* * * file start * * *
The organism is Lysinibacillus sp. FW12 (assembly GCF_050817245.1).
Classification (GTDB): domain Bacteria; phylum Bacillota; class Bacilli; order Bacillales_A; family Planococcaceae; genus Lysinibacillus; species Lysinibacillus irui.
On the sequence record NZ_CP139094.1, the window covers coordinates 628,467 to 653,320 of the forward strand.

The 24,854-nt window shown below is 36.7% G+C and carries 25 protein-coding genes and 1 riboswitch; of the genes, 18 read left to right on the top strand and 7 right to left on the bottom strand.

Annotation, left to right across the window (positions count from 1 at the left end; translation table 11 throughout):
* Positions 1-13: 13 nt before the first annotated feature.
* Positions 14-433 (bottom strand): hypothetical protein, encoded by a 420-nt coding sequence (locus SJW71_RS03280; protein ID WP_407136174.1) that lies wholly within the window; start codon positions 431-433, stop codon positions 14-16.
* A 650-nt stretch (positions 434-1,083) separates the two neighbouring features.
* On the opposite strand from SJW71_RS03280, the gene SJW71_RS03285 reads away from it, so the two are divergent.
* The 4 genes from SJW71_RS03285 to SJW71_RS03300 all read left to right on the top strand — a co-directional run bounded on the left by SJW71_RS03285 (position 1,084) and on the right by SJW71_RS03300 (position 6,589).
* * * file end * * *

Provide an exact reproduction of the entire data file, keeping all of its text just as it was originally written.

The organism is Lysinibacillus sp. FW12 (assembly GCF_050817245.1).
Classification (GTDB): domain Bacteria; phylum Bacillota; class Bacilli; order Bacillales_A; family Planococcaceae; genus Lysinibacillus; species Lysinibacillus irui.
On the sequence record NZ_CP139094.1, the window covers coordinates 628,467 to 653,320 of the forward strand.

The 24,854-nt window shown below is 36.7% G+C and carries 25 protein-coding genes and 1 riboswitch; of the genes, 18 read left to right on the top strand and 7 right to left on the bottom strand.

Annotation, left to right across the window (positions count from 1 at the left end; translation table 11 throughout):
* Positions 1-13: 13 nt before the first annotated feature.
* Positions 14-433 (bottom strand): hypothetical protein, encoded by a 420-nt coding sequence (locus SJW71_RS03280; protein ID WP_407136174.1) that lies wholly within the window; start codon positions 431-433, stop codon positions 14-16.
* A 650-nt stretch (positions 434-1,083) separates the two neighbouring features.
* On the opposite strand from SJW71_RS03280, the gene SJW71_RS03285 reads away from it, so the two are divergent.
* The 4 genes from SJW71_RS03285 to SJW71_RS03300 all read left to right on the top strand — a co-directional run bounded on the left by SJW71_RS03285 (position 1,084) and on the right by SJW71_RS03300 (position 6,589).